I started a longish post but couldn’t find the mojo to finish it this weekend, so instead here’s a funny picture:
What you see is the dust jacket for the original edition of Yoshihiro Yamada’s manga Hyouge-mono, vol. 2. The use of English text for purely decorative purposes, with little regard for sense or grammar, is well documented in East Asia and elsewhere (and of course the coin has a reverse side in the ornamental Chinese characters that so entrances those who cannot read them). But why Portuguese? As the cognoscenti would say, because of reasons.
Hyouge-mono (tastefully spelled in historical kana ortography as へうげもの) is a samurai manga centered on the figure the young Furuta Oribe, then still known as Sasuke. The premise alone is enough to awaken the curiosity of any tea ceremony aficionado; Hyouge-mono is a typical seinen manga with plenty of politics, war, sex, and people being sliced, which makes for a refreshing change of pace from the usual beatific platitudes. Compared to his more famous master, the venerated and austere (if sometimes brazen) Sen-no-Rikyû, Oribe is a very colorful historical personage that lends himself well to caricature. He was known as an extraordinary sukisha—“person who likes”: a devoted, even obsessed connoisseur of art objects and material things, particularly those with pedigree. It was said that he’d rather spend his days pursuing the tea than waging war, which wasn’t exactly a laudable personality trait in a daimyô at this period. One famous anecdote has it that Oribe was once pierced by an arrow after leaving shelter during battle, all because he glimpsed a bamboo stalk that was so perfectly shaped for a hanaire flower-vase, he just had to go and grab it. They also say that, when Hideyoshi invaded Korea, Oribe would run to those lords about to leave for the foreign country and ask them to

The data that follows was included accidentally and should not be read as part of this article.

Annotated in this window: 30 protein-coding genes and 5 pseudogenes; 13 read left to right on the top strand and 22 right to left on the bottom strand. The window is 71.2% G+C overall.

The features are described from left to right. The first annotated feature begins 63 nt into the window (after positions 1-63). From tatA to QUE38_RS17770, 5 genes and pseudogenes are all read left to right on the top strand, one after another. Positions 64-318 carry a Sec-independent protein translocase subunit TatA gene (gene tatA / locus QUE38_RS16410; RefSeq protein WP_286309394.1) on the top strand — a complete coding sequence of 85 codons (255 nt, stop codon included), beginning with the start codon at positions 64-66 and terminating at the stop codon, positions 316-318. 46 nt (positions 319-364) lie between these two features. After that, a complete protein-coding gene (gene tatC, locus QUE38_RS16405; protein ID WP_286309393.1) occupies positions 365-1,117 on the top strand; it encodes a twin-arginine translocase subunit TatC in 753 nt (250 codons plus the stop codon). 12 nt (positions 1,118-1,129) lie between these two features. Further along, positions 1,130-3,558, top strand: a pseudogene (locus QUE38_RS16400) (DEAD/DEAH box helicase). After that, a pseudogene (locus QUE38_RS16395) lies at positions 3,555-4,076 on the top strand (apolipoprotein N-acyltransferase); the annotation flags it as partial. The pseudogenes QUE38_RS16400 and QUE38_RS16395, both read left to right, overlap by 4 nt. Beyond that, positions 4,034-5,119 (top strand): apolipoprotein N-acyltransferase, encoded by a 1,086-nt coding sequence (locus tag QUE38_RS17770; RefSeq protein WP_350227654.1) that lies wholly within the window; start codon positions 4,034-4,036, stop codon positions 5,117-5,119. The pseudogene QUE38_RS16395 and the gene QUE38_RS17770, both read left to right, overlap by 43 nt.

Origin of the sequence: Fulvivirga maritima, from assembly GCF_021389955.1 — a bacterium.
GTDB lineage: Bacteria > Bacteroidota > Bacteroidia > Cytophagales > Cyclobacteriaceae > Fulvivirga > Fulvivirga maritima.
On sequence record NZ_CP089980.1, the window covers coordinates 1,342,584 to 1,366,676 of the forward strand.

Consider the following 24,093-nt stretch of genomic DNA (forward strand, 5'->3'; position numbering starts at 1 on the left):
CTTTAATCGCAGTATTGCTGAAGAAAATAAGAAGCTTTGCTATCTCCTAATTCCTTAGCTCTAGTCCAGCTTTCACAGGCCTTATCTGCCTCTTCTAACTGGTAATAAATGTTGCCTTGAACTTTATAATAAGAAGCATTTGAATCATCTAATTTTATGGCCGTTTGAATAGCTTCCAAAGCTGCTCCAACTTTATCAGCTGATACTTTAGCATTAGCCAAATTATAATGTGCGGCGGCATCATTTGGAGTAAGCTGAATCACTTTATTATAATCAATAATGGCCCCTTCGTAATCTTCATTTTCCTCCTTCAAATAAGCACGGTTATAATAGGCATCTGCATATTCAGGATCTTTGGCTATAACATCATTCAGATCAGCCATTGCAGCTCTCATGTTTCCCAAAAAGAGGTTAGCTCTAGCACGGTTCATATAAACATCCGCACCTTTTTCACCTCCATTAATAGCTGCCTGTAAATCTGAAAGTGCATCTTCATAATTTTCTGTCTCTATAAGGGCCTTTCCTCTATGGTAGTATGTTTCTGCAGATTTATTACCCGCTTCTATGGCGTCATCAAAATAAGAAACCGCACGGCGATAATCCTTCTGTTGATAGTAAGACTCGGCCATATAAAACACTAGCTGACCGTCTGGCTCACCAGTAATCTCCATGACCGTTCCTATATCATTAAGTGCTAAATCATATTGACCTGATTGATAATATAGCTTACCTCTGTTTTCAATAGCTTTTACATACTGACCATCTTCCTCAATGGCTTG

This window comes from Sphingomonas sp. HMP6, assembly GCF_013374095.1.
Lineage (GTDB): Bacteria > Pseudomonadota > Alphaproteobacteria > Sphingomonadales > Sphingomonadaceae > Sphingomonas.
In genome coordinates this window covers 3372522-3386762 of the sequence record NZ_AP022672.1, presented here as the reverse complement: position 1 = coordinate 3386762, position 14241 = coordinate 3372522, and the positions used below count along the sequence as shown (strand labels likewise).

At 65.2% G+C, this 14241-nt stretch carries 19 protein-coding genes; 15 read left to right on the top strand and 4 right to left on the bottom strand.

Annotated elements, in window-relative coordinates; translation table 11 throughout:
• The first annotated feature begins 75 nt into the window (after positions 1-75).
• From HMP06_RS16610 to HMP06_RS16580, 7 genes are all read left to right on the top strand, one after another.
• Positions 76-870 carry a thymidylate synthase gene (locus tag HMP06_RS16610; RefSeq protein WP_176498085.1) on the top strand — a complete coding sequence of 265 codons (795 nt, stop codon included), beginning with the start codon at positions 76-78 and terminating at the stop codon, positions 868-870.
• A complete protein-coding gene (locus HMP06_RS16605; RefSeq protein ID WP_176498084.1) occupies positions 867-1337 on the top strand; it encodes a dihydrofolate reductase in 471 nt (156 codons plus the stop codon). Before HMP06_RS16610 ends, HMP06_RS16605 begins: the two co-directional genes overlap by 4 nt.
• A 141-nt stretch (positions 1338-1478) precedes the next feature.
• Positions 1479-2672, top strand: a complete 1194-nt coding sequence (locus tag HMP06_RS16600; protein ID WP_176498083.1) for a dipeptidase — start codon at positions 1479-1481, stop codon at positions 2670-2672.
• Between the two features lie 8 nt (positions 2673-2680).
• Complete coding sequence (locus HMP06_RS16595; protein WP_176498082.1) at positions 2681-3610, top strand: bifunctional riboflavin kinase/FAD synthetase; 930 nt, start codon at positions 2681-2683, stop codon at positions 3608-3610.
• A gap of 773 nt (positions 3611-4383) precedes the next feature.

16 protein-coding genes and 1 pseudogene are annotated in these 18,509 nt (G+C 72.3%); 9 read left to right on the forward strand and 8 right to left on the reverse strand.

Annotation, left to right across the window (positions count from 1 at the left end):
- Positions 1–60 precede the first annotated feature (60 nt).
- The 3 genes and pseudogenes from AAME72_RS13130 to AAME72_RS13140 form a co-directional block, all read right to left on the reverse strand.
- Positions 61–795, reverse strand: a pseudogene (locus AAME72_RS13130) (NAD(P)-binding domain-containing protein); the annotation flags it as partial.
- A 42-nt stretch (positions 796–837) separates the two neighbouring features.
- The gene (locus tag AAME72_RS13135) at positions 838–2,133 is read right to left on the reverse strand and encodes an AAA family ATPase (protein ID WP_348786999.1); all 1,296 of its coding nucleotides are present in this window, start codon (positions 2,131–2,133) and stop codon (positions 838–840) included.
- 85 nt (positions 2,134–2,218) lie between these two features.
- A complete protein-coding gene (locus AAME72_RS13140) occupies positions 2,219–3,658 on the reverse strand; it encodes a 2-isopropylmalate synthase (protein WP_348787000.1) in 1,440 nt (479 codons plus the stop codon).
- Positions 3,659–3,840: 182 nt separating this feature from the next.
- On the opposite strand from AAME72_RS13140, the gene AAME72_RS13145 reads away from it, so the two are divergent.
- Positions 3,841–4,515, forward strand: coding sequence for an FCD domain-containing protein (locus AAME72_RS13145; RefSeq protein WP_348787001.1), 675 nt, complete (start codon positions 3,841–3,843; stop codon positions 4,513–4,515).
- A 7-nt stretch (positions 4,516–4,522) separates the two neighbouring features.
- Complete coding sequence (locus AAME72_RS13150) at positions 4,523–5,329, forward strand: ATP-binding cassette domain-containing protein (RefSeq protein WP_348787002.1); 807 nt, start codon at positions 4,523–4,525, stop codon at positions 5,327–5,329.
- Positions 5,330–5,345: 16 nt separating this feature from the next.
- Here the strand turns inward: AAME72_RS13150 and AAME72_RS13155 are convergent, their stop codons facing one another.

enslave force have the fabled Korean master-ceramists bake his outrageous teabowl designs.
Truth to be told, despite the official discourse of wabi simplicity, the world of the tea ceremony had always nurtured a sukisha side, which included a healthy dose of foreign exoticism (much as we modern practitioners are drawn to the perfect world of a constructed Japaneseness). And, in Azuchi-Momoyama, foreign exoticism meant the nanban trade—the exciting and exotic culture of the “southern barbarians”, i.e. the Portuguese sailor merchants. This cultural exchange peaked right in the formative period of the tea ceremony, and left more than a few marks: other than decorative motifs and the like, the most salient examples are probably the Arabian-style tabako tray for use in the tea garden and the colorful konpeito sugar sweets. Both words came directly from the Portuguese language.
So is no accident that the designers of this particular manga cover have turned to Portuguese. As one would fear, the text is very wrong (likely the gibberish output of some online translator); I particularly like the word po̧s̃icao, which puts all the diacritics in illegal places and feels really bizarre (it might not even display here, depending on your font). They could have hired some poor Brazilian dekasegui to proofread it…
(An aside: This blog is obviously named for the “southern barbarians”. I figured that, as a Portuguese-speaking, hairy tea-ceremony practitioner from the Southern Hemisphere, I’m about as nanban as it gets.)